Before he launched a digital assistant called Djingo, based on AI developed in association with Deutsche Telekom, and the small matter of a bank, Orange CEO Stephane Richard actually began the operator’s annual ShowHello innovation showcase by talking about network virtualisation.
That may seem a somewhat esoteric topic to kick off a well-presented event that is painted with the sort of gloss you might expect of a major consumer brand launch. There are dancers and music, and CEO Stephane Richard begins his presentation by walking through the audience from the back of the room, picked out by a single spotlights, like a TV evangelist, or someone running a seminar on how to achieve your perfect self.
The boxes you have at home today are the last generation of boxes as you know them
After all this gloss, then, the first touchpoint for Richard is virtualisation – specifically, virtualising consumers’ set-top boxes. Today’s set top boxes have processors in them and do their computing in your home. By virtualising that computing power, and by using the connectivity of its network, tomorrow Orange will be doing those services somewhere else. This is a big breakthrough, Richard says. It means less hardware and more intelligence. The power of the network means unlimited software and unlimited service. Just as an early example, users can record one or more programmes simultaneously and watch them anywhere on any devices. This remote recording service is already available in Romania and will be available in France in 2018.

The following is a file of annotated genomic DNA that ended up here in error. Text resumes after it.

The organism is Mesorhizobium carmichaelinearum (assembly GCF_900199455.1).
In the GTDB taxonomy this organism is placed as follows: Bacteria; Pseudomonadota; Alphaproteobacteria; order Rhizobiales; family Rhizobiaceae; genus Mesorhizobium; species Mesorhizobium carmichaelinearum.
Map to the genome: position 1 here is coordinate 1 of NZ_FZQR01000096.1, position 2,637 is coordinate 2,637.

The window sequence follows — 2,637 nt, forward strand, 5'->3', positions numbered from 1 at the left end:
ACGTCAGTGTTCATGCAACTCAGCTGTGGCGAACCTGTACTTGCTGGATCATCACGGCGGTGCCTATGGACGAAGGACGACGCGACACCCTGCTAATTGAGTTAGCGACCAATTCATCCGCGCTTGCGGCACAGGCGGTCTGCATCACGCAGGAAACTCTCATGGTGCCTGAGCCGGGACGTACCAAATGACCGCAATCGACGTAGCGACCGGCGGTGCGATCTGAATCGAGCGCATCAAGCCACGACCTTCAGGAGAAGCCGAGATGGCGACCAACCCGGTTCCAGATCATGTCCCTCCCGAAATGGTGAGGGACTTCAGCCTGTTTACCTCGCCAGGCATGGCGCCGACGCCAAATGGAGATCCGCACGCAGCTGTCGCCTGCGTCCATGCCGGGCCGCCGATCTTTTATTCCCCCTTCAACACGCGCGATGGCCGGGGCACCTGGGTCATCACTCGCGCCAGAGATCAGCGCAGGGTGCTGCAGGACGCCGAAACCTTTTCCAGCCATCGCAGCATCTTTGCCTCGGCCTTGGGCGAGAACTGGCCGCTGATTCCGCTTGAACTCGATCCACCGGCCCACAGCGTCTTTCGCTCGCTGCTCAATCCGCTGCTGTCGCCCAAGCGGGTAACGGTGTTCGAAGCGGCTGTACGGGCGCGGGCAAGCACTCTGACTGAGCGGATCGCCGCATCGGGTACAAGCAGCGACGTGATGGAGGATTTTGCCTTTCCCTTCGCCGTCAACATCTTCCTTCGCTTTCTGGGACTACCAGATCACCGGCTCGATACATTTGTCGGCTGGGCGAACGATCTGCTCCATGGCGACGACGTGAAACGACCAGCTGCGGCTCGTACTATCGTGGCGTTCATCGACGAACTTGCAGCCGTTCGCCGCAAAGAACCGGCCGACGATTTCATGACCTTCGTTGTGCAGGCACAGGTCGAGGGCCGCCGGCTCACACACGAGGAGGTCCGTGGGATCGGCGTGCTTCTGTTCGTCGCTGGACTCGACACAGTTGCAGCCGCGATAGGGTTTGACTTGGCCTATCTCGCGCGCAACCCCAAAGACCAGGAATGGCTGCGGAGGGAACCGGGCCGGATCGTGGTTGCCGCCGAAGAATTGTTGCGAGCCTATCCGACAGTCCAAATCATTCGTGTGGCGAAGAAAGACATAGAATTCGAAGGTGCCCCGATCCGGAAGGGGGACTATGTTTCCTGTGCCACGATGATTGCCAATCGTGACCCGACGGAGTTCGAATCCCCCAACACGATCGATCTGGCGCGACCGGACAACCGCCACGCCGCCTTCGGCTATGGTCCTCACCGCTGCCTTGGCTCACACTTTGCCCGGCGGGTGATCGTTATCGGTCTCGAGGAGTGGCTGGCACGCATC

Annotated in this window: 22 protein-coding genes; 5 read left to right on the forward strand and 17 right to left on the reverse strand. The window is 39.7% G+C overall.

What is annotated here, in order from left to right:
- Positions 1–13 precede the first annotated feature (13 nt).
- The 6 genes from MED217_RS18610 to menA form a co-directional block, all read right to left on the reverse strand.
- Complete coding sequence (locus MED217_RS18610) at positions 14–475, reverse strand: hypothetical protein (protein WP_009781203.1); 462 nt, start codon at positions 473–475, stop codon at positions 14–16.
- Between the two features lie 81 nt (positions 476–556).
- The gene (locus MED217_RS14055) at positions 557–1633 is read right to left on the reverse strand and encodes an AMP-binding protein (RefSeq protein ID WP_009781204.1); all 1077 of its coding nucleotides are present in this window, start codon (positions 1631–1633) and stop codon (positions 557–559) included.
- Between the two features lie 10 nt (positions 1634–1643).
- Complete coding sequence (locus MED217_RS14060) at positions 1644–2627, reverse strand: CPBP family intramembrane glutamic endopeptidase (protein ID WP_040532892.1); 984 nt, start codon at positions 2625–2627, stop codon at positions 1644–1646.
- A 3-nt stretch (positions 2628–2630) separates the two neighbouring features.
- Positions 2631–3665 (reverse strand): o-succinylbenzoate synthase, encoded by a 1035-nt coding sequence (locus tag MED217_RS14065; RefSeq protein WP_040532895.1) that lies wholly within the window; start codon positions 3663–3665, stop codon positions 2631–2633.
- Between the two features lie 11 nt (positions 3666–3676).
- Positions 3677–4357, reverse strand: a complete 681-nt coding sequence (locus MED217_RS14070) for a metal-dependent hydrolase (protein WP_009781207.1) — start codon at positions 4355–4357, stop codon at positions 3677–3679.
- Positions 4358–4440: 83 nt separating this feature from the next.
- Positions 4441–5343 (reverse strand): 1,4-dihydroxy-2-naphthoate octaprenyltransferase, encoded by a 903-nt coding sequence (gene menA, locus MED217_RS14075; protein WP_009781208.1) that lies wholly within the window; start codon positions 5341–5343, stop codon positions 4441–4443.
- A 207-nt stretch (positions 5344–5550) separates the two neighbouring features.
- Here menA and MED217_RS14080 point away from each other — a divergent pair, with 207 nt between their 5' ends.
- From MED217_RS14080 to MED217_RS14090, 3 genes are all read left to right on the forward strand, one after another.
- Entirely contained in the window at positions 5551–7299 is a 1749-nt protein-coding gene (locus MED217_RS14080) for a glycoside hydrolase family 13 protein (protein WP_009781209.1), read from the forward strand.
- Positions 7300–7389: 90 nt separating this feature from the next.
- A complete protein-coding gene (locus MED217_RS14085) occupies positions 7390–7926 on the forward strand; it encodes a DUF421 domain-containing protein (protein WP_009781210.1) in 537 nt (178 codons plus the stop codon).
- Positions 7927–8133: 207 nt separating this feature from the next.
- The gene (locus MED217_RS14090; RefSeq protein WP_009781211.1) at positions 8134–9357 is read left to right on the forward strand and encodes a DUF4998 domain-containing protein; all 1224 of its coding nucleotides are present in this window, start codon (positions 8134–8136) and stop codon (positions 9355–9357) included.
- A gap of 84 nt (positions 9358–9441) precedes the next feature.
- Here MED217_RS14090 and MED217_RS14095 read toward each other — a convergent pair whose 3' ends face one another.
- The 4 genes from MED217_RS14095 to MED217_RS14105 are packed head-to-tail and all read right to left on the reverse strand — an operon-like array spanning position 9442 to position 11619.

There’s more. Virtualisation offers a great deal of opportunity to enterprises, Richard says. Virtualisation means you can choose the exact configuration you want from a much larger service catalogue than before. Truly tailored. Imagine shared 3D printing.
“The boxes you have at home today are the last generation of boxes as you know them,” Richard says. This, of course, is always a truism – but it’s clear what he means.
Orange is a network provider – what can it do with that network? By introducing smarter connectivity everywhere – more fibre, Richard says, and there’s a nod to 5G as well – the operator can introduce a new service environment.
By the end of 2017 the operator will be pushing out software on its WiFi routers that will give “precedence” over the home network to certain services (eg video streaming) and even certain devices. It’s intelligent WiFi, Richard says, providing a real time analysis of the requirements of devices attached to the box in real time.
There will also be the ability to better manage WiFi extenders and access points to get better coverage. “Orange’s myLivebox will be your network control tower, you will be able to use it to manage your network map and give specific requirements and devices preference over others,” Richard says. In time, why should this Livebox functionality not also be virtualised and moved to a remote – if perhaps more local – datacentre? That would give Orange and its customers the ability to manage consumer WiFi from the Cloud, effecting repairs, service upgrades and optimisation remotely, whilst giving Orange the chance to share compute resources.
The third service announcement is for a security service known as CyberFiltre that will use advanced algorithms and analysis in the network to detect unusual or suspicious activity and create a smart filter to protect small enterprises using the Livebox Pro. Again – this service is about the network – by mining network data to establish anomalous patterns, Orange CyberDefence is alerting and protecting banks and other institutions.
Network virtualisation, network intelligence, network security. That’s how Orange said ShowHello in 2017.